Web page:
Keeping Chicken – Chicken Feeding Worries
For people who are getting started with raising chickens one of the main issues is the right
chicken feeding proportions, the heating of some of the feeds, the kind and the quality of the feed. Another worry
considered seriously is the chicken actually starving because the feeding failed in one way or the other.
No. In fact it is not. Chicken may be very low maintenance birds but they have survived longer than us and their
population is several hundred folds over ours. True they are prone to diseases and pests but their population is a
testament that chickens are survivors. More so with hands that care.
Chicken will eat just about anything. They will scratch for worms, they are happy with people leftovers, they
love pellets, seeds and vegetables, peels, bugs and slugs. They are just as happy eating bread while pecking at a
cockroach, and when something is not right with them, they will eat grass and even pebbles. They are most content
when they range around for food and they will know what to eat and what not to every time. On the other hand,
people could prepare the fanciest feed preparation for them but if they do not want it, they will avoid it.
So once in a while, if the size is manageable, let the chicken roam around, with supervision of course. Because
if chickens are caged their diet is only as varied as those that are fed to them.
While the chickens are in their pens, there are two types of feeds. The first and most important is the corn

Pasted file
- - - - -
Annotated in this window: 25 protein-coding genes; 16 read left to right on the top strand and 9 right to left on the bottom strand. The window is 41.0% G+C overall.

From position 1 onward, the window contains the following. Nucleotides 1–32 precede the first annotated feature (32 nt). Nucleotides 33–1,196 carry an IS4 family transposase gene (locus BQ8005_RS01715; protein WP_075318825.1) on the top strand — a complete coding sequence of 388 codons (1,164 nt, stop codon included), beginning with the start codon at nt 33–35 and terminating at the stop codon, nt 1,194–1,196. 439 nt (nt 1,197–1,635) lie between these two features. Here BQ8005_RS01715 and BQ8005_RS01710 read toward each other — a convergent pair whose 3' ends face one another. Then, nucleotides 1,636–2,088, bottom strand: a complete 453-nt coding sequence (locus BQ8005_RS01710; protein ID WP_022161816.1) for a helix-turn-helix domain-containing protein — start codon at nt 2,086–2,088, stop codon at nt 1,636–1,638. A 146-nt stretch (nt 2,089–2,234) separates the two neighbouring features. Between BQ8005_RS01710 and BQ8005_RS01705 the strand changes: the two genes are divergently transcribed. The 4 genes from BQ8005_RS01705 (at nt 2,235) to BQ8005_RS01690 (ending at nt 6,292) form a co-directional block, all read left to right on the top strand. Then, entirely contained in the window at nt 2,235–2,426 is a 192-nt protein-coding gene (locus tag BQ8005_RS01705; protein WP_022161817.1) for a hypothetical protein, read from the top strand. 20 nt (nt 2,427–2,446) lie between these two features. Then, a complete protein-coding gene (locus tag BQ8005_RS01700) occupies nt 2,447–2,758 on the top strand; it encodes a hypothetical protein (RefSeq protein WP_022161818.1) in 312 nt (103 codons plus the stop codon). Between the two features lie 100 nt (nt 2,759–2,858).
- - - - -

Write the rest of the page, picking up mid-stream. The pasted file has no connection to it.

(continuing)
mixed with other seeds. The second is the pellets. There are three kinds of pellet feeds. The layers mash, the
crumbled pellet and the pellets. These variations typically have similar composition. The different names are only
to identify the grade of the milling. Layers mash for example is crushed to almost powdery consistency to make it
easier for chicks to peck and digest.
The crumbles are milled to rough consistency and are ideal for young chickens and the pellets for the full
grown. Chickens could get by very well with one measure of mixed corn with one measure of pellets. If you can throw
in other food, they will pretty much eat that too and if they do, there is no cause for worry.
Chicken eats grit too. They need grit to aid their digestion. If you do not provide them that, they would be
pecking pebbles. If you want that prevented, you could purchase that at farm supplier but you could very well make
grit yourself. To do that, roast eggshells in your oven until they are brown, pound it (not too powdery), and mix
it with their meal. One of the few things that you do not have to feed chickens is preparing grit from oyster
shells. Oyster shells, even when prepared in similar fashion to those of the eggshells will always have rugged and
Chicken feeding is never complicated. Simple steps like this could provide eggs for the table or for hatching.
You will know if something is wrong when eggs are getting scarce but then you would easily find a way to correct
whatever the cause may be.